From the Nominator
"Our fall 2020 magazine included a special section on racism as a public health crisis, but we knew the conversation about systemic racism could not end there. Working with the special section’s guest editor Keshia Pollack Porter, vice dean for faculty, we launched a monthly column devoted to elevating the voices of faculty of color at our school. The faculty were free to write about the topic they most wanted to address. Pollack Porter wrote the first essay in the series; this is the second. Our goals were to:
• Provide a regular platform for important perspectives that don’t get enough visibility
• Shine a clear light on racism’s impacts
• Challenge readers’ perceptions
This essay by Professor Darrell Gaskin is an unflinching examination of the glaring health disparities affecting people living in the neighborhoods closest to the Johns Hopkins Schools of Public Health, Nursing, and Medicine. Professor Gaskin worked closely with our editors to shape the piece, which achieves exactly the aim of this series: an argument that compels readers to see what the writer sees, doesn’t let them look away, and changes their ideas about racism’s impacts.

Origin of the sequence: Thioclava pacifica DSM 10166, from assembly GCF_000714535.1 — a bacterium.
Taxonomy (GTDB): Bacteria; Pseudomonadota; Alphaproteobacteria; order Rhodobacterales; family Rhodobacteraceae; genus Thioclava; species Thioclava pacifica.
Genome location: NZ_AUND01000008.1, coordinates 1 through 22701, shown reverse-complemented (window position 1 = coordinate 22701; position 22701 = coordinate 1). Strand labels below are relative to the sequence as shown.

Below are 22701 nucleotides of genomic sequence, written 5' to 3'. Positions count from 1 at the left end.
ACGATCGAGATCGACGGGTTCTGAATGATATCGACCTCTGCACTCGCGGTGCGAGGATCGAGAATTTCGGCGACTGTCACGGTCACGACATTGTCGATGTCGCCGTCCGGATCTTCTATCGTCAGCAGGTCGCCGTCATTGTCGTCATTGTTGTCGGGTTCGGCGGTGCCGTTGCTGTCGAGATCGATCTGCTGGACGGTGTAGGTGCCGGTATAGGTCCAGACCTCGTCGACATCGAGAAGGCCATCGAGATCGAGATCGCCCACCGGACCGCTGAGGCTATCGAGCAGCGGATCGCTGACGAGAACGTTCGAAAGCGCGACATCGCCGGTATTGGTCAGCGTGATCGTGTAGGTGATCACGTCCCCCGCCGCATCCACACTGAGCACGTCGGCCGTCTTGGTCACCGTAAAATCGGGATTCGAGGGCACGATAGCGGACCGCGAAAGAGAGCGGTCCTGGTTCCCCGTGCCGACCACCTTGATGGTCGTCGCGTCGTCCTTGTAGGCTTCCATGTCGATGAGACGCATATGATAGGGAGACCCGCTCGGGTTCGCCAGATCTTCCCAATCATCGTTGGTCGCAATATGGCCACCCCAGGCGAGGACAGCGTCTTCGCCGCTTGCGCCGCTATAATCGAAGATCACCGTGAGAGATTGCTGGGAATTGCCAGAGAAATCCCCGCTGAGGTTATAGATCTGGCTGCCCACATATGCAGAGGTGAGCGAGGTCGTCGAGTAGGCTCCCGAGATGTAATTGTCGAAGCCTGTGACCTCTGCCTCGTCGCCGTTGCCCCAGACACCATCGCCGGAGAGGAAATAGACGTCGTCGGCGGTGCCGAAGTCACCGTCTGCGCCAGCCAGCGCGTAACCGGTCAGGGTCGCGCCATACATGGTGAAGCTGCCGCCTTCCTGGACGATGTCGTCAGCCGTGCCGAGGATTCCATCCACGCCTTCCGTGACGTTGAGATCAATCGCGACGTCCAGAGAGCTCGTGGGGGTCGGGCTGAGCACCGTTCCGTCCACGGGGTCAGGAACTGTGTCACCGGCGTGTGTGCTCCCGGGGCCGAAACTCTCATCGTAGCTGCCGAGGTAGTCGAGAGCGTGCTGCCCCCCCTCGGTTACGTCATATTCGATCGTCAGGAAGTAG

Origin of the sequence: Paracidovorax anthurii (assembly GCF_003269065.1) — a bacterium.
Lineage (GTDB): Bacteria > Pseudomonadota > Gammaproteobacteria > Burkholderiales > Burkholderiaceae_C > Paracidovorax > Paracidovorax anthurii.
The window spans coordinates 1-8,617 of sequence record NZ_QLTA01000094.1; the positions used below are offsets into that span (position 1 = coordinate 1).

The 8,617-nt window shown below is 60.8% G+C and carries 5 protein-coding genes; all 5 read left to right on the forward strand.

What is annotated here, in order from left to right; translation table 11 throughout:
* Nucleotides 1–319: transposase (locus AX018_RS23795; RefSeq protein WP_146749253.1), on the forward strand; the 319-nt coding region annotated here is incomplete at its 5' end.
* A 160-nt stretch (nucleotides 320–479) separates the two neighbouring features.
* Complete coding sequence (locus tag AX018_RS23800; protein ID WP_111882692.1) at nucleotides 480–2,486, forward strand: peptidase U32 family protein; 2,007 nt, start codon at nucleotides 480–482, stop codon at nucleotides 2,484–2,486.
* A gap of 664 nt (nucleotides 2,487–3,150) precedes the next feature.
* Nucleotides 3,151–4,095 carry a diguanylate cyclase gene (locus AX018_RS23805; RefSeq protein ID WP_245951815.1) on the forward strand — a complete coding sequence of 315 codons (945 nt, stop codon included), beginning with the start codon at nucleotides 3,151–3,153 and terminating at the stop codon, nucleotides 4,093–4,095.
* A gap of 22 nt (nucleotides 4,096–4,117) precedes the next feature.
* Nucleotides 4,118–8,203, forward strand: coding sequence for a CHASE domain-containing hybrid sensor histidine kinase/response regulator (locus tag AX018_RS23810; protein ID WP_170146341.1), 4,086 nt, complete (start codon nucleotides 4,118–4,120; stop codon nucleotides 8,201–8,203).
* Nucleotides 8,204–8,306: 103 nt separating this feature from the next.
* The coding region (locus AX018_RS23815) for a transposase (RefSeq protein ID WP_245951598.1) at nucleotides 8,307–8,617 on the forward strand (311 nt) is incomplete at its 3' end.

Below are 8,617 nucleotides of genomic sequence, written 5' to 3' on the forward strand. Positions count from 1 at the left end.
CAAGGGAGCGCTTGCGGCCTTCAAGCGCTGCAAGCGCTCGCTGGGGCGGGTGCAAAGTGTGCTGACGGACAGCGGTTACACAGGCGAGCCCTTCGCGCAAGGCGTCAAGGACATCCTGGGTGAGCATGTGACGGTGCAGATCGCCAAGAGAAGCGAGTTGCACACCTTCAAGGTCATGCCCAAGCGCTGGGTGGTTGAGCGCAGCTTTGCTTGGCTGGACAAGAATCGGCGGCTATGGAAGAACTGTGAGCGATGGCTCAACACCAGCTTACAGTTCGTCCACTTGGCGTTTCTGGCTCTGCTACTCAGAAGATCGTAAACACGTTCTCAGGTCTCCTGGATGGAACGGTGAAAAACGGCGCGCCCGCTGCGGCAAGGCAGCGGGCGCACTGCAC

“Johns Hopkins, Heal Thyself” challenges our university community to acknowledge the health problems in our own backyard. It demands that we do more to translate our expertise into real improvements in our neighbors’ health. Only when we do that, Gaskin says, can we fulfill “our promise to improve the health of individuals and communities.”"
From the Judges
"Even weeks after first reading this piece, we are still thinking about its power, courage, and unflinching honesty. This submission is in a class by itself, and deserving of the Grand Gold honor since it is a model for what opinion writing in higher education can and should be.
Masterfully organized, the beautiful writing makes excellent use of research to craft a compelling argument. We applaud the author for his bravery in shedding light on this systemic issue, and the editorial team for publishing it, as well as recognizing the necessity of bringing more diverse perspectives to their publication."